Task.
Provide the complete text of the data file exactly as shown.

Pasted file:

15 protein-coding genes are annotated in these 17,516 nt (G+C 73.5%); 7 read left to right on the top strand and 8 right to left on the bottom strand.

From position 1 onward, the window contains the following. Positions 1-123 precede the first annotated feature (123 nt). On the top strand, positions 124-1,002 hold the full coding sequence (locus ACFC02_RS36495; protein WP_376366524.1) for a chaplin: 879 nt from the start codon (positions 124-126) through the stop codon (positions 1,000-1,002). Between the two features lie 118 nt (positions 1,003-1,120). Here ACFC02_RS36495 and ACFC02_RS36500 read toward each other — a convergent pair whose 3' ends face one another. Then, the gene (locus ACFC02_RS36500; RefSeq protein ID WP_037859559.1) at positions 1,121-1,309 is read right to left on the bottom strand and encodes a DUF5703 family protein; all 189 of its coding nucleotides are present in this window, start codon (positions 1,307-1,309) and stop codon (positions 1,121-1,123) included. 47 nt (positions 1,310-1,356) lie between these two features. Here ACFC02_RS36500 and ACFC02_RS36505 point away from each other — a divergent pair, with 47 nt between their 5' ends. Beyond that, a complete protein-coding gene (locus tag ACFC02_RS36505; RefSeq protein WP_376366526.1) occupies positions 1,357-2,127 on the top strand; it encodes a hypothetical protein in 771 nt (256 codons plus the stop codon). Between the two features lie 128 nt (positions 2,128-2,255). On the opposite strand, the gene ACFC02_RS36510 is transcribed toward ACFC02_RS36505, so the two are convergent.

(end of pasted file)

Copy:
15 protein-coding genes are annotated in these 17,516 nt (G+C 73.5%); 7 read left to right on the top strand and 8 right to left on the bottom strand.

From position 1 onward, the window contains the following. Positions 1-123 precede the first annotated feature (123 nt). On the top strand, positions 124-1,002 hold the full coding sequence (locus ACFC02_RS36495; protein WP_376366524.1) for a chaplin: 879 nt from the start codon (positions 124-126) through the stop codon (positions 1,000-1,002). Between the two features lie 118 nt (positions 1,003-1,120). Here ACFC02_RS36495 and ACFC02_RS36500 read toward each other — a convergent pair whose 3' ends face one another. Then, the gene (locus ACFC02_RS36500; RefSeq protein ID WP_037859559.1) at positions 1,121-1,309 is read right to left on the bottom strand and encodes a DUF5703 family protein; all 189 of its coding nucleotides are present in this window, start codon (positions 1,307-1,309) and stop codon (positions 1,121-1,123) included. 47 nt (positions 1,310-1,356) lie between these two features. Here ACFC02_RS36500 and ACFC02_RS36505 point away from each other — a divergent pair, with 47 nt between their 5' ends. Beyond that, a complete protein-coding gene (locus tag ACFC02_RS36505; RefSeq protein WP_376366526.1) occupies positions 1,357-2,127 on the top strand; it encodes a hypothetical protein in 771 nt (256 codons plus the stop codon). Between the two features lie 128 nt (positions 2,128-2,255). On the opposite strand, the gene ACFC02_RS36510 is transcribed toward ACFC02_RS36505, so the two are convergent.